Trust: the reality of relationships across cultures

Trust: the reality of relationships across cultures

I’m thinking through two different aspects of trust at the moment. With a group of friends from our local neighbourhood who are are not believers my focus is how am I building trust with them. It’s been a long process. Two things early on that helped with a basic level of trust were, firstly, when I moved in with two like-minded housemates and we began relating with them as a group of three “sisters”. It made so much more sense to them than me as a weird lone foreigner. Secondly, when we started working in professional jobs here it brought a status and respect, and with it, greater trust.

One housemate built a beautiful friendship with one of them through spending many, many hours in her home. For a long time I thought I was failing in this group because I didn’t have the hours or the energy to give anywhere near as often as they would expect of a friend. But yet when they’ve faced crises of shameful things (sexual harassment at work) or vulnerable emotional things (severe depression) they have come to me for input. It certainly helps that they know I’m a social worker. But just yesterday one of them told me she notices how my housemates and I respect and care for each other and she doesn’t see that in their own group.

The other aspect of trust that I’m thinking through is between a group of new believers, women, from different families and different Arab nationalities. One woman in the group would only agree to meet up with other women who weren’t in her local neighbourhood. Anyone too close to home could not be trusted with knowledge of her faith. Another is still refusing to attend, not because she doesn’t trust the intentions of the women (she knows them all.) But she doesn’t trust their practical wisdom around (not) sharing information. The ability to hold one’s tongue seems foundational for trust. But I’m thinking a challenge for us as a group will be to grow a shared group understanding of how to wisely live and communicate with the community around us.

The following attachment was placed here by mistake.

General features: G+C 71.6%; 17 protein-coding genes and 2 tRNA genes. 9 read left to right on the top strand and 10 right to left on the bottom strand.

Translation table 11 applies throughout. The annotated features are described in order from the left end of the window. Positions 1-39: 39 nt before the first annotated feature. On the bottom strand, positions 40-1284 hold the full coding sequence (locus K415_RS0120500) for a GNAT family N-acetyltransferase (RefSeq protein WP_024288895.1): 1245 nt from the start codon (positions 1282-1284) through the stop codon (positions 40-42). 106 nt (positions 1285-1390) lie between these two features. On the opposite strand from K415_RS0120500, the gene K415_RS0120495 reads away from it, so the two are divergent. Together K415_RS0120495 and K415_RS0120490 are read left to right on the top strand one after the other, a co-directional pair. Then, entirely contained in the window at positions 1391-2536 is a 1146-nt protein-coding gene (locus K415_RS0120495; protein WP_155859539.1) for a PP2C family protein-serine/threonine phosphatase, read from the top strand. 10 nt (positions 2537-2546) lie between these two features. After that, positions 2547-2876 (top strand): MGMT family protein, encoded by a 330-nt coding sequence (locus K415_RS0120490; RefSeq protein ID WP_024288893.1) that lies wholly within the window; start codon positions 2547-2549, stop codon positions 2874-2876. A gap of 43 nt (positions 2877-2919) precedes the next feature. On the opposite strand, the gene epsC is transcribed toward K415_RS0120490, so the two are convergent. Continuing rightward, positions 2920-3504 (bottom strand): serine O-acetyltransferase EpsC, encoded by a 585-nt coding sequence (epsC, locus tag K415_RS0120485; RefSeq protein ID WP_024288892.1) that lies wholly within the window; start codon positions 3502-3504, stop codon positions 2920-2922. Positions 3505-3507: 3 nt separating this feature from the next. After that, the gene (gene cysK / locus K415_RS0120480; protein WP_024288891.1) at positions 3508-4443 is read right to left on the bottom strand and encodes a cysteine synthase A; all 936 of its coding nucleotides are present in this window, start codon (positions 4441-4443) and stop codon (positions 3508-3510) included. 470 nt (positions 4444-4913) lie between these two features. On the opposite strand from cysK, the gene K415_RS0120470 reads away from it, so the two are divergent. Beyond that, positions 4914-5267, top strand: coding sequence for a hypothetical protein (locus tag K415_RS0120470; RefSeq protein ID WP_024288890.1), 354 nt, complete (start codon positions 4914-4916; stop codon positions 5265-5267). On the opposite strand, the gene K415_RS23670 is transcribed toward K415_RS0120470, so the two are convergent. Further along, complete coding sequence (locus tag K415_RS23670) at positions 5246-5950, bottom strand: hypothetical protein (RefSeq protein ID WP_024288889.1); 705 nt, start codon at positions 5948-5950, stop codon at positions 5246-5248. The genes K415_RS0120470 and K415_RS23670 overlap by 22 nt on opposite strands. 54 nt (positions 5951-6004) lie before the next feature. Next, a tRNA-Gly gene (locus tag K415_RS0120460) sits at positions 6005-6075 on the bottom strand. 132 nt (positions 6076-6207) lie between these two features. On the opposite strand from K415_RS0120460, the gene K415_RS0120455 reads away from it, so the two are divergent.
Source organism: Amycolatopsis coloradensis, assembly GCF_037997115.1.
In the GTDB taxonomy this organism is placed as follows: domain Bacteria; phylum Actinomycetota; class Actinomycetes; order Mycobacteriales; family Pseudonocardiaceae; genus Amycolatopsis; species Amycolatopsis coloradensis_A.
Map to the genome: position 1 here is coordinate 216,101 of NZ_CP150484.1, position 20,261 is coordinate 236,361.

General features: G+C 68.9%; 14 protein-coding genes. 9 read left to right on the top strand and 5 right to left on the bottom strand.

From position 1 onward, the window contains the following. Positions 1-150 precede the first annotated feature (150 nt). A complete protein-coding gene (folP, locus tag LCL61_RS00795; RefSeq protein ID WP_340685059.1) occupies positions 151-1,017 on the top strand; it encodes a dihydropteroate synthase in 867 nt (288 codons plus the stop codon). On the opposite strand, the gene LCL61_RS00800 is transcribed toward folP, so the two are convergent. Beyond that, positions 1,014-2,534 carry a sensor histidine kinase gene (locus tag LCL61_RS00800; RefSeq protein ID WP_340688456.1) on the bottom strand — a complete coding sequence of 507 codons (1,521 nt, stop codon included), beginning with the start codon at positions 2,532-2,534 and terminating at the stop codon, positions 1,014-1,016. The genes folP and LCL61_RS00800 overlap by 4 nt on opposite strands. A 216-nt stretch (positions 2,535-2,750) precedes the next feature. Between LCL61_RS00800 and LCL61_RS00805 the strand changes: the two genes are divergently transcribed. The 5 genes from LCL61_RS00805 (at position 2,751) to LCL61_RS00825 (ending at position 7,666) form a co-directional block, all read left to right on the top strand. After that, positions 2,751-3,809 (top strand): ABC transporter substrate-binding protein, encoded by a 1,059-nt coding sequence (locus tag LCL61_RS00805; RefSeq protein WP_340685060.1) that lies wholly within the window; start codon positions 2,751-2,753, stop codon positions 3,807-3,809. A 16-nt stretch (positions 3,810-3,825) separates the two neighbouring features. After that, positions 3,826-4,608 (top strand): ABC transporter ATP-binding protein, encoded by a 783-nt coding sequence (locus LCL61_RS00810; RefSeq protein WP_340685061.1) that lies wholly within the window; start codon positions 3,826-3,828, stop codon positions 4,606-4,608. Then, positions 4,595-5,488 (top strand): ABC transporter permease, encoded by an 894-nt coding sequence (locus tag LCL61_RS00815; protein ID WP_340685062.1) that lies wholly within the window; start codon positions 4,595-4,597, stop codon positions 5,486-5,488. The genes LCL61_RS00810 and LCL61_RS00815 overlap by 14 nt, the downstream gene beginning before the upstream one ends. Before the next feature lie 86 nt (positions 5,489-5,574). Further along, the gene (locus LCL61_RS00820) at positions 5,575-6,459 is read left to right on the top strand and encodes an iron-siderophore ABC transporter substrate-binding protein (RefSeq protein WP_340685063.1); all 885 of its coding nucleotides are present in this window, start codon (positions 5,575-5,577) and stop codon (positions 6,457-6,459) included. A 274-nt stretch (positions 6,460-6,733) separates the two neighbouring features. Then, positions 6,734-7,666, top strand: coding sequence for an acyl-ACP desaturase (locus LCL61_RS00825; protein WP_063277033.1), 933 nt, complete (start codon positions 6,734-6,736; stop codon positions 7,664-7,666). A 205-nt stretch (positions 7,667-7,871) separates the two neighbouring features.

There are also very real questions about the genuineness of each other’s faith, and the reality of false motivations that would make a group member not just untrustworthy, but a real threat to others in the group. It’s very challenging not to feed gossip about each other when we’re all trying to make sense of who each other are and weigh up if their walk matches their talk ie. are they a safe person? Which is ironic since gossip is the very thing that will demolish trust.

I think I have seen beautiful moments of trust growing between them when one has chosen to share a hardship with the group and another has responded with kind words, regularly checking in, and generous practical help. One woman in the group consistently goes to great lengths to practically care for others and the trust others have in her is evident.
But there are mostly my own observations! Now I need to ask them how they have seen trust growing between them…

© When Women Speak… March 2023

This is one woman’s post in the conversation between practitioners on trust

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